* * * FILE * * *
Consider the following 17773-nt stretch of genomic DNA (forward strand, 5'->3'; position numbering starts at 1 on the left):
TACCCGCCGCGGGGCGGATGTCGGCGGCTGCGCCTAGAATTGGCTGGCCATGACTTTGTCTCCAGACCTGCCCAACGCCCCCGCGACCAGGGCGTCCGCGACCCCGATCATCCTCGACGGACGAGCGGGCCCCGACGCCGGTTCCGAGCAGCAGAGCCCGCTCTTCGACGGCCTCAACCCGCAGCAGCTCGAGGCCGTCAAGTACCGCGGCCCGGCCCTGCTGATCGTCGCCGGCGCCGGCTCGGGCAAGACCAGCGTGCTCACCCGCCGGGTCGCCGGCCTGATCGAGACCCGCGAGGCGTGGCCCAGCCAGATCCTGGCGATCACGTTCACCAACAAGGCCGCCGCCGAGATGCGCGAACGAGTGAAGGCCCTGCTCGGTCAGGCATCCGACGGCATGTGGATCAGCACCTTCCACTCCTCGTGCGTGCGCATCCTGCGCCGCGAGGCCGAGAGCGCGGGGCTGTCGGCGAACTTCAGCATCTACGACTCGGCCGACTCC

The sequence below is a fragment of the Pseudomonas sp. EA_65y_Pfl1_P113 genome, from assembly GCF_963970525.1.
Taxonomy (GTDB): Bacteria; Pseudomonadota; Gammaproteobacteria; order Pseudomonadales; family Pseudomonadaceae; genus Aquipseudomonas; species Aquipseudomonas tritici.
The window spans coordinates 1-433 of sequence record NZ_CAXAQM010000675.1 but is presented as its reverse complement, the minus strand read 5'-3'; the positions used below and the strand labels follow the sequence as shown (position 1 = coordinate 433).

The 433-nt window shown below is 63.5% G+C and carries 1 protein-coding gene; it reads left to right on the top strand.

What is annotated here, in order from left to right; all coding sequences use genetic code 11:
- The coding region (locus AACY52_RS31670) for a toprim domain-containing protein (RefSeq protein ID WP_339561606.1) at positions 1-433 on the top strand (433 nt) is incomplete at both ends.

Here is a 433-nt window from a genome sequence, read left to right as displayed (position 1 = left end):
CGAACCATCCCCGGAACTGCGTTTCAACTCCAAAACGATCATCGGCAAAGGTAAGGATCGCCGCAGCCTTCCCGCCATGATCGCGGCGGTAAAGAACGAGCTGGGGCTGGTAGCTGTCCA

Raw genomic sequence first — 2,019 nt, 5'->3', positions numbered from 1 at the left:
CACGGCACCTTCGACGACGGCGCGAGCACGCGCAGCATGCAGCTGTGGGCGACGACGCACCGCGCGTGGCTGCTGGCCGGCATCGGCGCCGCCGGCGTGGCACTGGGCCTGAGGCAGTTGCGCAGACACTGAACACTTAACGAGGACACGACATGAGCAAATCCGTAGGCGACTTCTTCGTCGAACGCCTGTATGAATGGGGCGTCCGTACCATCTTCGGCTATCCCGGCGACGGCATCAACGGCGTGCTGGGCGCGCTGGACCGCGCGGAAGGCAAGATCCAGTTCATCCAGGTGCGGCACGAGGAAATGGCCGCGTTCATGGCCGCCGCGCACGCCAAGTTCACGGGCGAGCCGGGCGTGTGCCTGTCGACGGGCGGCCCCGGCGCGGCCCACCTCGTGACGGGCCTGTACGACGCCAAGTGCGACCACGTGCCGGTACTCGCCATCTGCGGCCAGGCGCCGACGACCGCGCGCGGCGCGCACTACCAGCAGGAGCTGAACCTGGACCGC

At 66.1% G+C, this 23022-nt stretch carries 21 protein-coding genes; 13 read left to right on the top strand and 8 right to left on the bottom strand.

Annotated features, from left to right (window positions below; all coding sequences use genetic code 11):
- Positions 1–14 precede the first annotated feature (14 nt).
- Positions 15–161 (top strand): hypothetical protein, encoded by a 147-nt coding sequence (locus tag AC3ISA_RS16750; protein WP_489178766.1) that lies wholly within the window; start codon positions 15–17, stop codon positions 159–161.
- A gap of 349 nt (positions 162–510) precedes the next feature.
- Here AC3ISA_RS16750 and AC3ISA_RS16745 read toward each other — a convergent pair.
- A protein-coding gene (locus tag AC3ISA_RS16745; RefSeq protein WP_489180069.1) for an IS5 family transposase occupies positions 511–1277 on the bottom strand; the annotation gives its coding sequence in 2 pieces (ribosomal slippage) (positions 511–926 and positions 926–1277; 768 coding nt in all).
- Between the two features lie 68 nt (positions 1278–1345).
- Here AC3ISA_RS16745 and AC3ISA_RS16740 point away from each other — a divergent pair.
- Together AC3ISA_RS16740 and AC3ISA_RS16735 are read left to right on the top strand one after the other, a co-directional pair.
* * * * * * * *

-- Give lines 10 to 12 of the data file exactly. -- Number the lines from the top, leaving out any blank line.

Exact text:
CGAACCATCCCCGGAACTGCGTTTCAACTCCAAAACGATCATCGGCAAAGGTAAGGATCGCCGCAGCCTTCCCGCCATGATCGCGGCGGTAAAGAACGAGCTGGGGCTGGTAGCTGTCCA

Raw genomic sequence first — 2,019 nt, 5'->3', positions numbered from 1 at the left:
CACGGCACCTTCGACGACGGCGCGAGCACGCGCAGCATGCAGCTGTGGGCGACGACGCACCGCGCGTGGCTGCTGGCCGGCATCGGCGCCGCCGGCGTGGCACTGGGCCTGAGGCAGTTGCGCAGACACTGAACACTTAACGAGGACACGACATGAGCAAATCCGTAGGCGACTTCTTCGTCGAACGCCTGTATGAATGGGGCGTCCGTACCATCTTCGGCTATCCCGGCGACGGCATCAACGGCGTGCTGGGCGCGCTGGACCGCGCGGAAGGCAAGATCCAGTTCATCCAGGTGCGGCACGAGGAAATGGCCGCGTTCATGGCCGCCGCGCACGCCAAGTTCACGGGCGAGCCGGGCGTGTGCCTGTCGACGGGCGGCCCCGGCGCGGCCCACCTCGTGACGGGCCTGTACGACGCCAAGTGCGACCACGTGCCGGTACTCGCCATCTGCGGCCAGGCGCCGACGACCGCGCGCGGCGCGCACTACCAGCAGGAGCTGAACCTGGACCGC